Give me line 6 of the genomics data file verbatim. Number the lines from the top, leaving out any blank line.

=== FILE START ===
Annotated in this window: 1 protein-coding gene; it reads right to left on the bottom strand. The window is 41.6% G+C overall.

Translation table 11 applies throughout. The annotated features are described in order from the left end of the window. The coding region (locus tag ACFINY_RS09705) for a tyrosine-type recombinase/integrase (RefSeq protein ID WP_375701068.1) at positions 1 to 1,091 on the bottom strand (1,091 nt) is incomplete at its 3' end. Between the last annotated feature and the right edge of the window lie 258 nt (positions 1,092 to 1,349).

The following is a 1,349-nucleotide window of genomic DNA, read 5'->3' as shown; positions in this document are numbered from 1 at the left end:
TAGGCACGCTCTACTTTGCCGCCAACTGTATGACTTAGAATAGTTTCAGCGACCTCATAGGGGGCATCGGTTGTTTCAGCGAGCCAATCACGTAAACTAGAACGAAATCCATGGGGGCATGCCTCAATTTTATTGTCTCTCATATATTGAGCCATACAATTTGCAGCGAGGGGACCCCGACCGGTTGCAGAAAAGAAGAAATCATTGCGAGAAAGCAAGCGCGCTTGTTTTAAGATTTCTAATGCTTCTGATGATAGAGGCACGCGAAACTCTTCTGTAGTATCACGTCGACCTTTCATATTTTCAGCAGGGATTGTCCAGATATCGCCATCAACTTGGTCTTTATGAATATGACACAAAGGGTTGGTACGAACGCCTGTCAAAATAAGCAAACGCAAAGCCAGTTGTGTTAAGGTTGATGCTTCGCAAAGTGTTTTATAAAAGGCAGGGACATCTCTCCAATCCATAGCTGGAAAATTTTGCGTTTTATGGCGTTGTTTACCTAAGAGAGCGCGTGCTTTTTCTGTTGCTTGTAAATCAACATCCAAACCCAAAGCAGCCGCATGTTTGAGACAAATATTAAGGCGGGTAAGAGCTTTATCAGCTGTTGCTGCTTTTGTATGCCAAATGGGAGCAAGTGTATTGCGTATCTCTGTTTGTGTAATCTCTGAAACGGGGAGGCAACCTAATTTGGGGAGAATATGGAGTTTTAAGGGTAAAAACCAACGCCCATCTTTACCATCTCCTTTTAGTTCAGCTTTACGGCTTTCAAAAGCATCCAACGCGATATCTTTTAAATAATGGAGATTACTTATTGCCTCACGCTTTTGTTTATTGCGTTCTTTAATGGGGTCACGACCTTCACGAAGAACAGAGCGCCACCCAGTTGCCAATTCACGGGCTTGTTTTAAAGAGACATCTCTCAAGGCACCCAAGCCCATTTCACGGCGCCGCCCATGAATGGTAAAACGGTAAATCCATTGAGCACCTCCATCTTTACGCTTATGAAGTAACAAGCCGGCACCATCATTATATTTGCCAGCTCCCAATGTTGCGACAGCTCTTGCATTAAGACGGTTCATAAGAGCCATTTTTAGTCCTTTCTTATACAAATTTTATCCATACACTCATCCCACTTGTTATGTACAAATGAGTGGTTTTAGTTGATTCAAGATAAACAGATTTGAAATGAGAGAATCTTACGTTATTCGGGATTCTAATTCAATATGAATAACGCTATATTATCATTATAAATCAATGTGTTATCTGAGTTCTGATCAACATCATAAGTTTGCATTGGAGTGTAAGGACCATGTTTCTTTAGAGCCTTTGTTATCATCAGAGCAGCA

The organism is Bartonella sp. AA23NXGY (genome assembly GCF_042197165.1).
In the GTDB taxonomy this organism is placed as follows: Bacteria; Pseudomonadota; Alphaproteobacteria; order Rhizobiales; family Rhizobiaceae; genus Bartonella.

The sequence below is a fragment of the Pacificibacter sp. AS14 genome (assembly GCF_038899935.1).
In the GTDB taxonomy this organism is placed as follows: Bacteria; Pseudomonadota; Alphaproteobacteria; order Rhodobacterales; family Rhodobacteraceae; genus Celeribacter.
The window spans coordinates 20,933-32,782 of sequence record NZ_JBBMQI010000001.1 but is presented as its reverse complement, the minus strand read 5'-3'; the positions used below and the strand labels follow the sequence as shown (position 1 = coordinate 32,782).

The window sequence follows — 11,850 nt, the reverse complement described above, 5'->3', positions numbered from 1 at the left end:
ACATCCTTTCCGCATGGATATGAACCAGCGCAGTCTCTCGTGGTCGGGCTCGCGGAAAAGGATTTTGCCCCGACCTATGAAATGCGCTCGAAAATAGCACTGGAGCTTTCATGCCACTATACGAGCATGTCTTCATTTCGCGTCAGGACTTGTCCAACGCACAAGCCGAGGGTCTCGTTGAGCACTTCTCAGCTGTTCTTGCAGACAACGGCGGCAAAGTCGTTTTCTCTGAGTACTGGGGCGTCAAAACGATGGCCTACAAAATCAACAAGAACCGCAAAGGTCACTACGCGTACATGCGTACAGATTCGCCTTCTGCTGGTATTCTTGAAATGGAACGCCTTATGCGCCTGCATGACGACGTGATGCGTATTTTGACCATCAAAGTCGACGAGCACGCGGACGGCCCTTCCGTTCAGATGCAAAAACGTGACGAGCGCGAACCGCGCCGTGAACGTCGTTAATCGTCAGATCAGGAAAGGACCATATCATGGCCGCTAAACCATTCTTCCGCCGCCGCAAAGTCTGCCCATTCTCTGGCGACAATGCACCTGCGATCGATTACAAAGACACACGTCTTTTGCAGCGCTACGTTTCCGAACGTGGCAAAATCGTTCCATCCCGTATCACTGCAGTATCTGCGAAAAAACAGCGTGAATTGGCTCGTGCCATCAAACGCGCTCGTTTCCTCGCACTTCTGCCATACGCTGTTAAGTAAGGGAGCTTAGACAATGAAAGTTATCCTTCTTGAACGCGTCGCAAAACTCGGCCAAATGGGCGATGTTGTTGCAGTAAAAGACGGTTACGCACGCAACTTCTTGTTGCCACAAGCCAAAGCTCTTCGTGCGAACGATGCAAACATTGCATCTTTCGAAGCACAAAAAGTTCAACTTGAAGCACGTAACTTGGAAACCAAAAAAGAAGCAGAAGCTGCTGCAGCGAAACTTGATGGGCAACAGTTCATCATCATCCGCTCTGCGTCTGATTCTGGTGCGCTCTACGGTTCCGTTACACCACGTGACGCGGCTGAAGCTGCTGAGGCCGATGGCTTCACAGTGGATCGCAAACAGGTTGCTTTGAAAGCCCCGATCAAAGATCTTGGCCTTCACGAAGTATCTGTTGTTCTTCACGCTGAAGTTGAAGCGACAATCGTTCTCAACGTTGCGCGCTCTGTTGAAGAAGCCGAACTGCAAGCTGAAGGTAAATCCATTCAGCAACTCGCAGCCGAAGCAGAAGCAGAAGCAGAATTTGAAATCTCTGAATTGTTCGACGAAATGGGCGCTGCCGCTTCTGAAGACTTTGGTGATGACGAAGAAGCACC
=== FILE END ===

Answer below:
In the GTDB taxonomy this organism is placed as follows: Bacteria; Pseudomonadota; Alphaproteobacteria; order Rhizobiales; family Rhizobiaceae; genus Bartonella.